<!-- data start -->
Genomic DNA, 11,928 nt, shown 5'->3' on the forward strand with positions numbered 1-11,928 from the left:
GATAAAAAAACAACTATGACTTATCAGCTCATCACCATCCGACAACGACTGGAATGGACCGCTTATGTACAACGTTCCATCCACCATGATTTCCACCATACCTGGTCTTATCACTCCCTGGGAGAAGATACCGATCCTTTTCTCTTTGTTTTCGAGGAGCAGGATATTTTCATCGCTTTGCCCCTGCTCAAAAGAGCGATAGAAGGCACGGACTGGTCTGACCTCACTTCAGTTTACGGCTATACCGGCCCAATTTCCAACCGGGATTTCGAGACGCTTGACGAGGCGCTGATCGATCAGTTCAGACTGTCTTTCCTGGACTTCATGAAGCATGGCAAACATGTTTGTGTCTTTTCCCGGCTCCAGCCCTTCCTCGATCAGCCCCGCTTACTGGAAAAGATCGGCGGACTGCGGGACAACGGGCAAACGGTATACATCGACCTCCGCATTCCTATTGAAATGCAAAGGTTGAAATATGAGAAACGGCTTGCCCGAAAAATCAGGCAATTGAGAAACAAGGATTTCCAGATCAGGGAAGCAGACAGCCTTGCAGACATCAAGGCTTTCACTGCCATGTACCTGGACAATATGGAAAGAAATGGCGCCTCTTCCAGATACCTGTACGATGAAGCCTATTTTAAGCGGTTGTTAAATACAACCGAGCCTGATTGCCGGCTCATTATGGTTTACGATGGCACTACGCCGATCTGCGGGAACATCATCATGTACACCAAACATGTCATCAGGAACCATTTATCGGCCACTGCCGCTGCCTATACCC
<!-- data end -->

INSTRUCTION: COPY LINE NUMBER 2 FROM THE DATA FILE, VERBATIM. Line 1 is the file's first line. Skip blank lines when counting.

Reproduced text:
GATAAAAAAACAACTATGACTTATCAGCTCATCACCATCCGACAACGACTGGAATGGACCGCTTATGTACAACGTTCCATCCACCATGATTTCCACCATACCTGGTCTTATCACTCCCTGGGAGAAGATACCGATCCTTTTCTCTTTGTTTTCGAGGAGCAGGATATTTTCATCGCTTTGCCCCTGCTCAAAAGAGCGATAGAAGGCACGGACTGGTCTGACCTCACTTCAGTTTACGGCTATACCGGCCCAATTTCCAACCGGGATTTCGAGACGCTTGACGAGGCGCTGATCGATCAGTTCAGACTGTCTTTCCTGGACTTCATGAAGCATGGCAAACATGTTTGTGTCTTTTCCCGGCTCCAGCCCTTCCTCGATCAGCCCCGCTTACTGGAAAAGATCGGCGGACTGCGGGACAACGGGCAAACGGTATACATCGACCTCCGCATTCCTATTGAAATGCAAAGGTTGAAATATGAGAAACGGCTTGCCCGAAAAATCAGGCAATTGAGAAACAAGGATTTCCAGATCAGGGAAGCAGACAGCCTTGCAGACATCAAGGCTTTCACTGCCATGTACCTGGACAATATGGAAAGAAATGGCGCCTCTTCCAGATACCTGTACGATGAAGCCTATTTTAAGCGGTTGTTAAATACAACCGAGCCTGATTGCCGGCTCATTATGGTTTACGATGGCACTACGCCGATCTGCGGGAACATCATCATGTACACCAAACATGTCATCAGGAACCATTTATCGGCCACTGCCGCTGCCTATACCC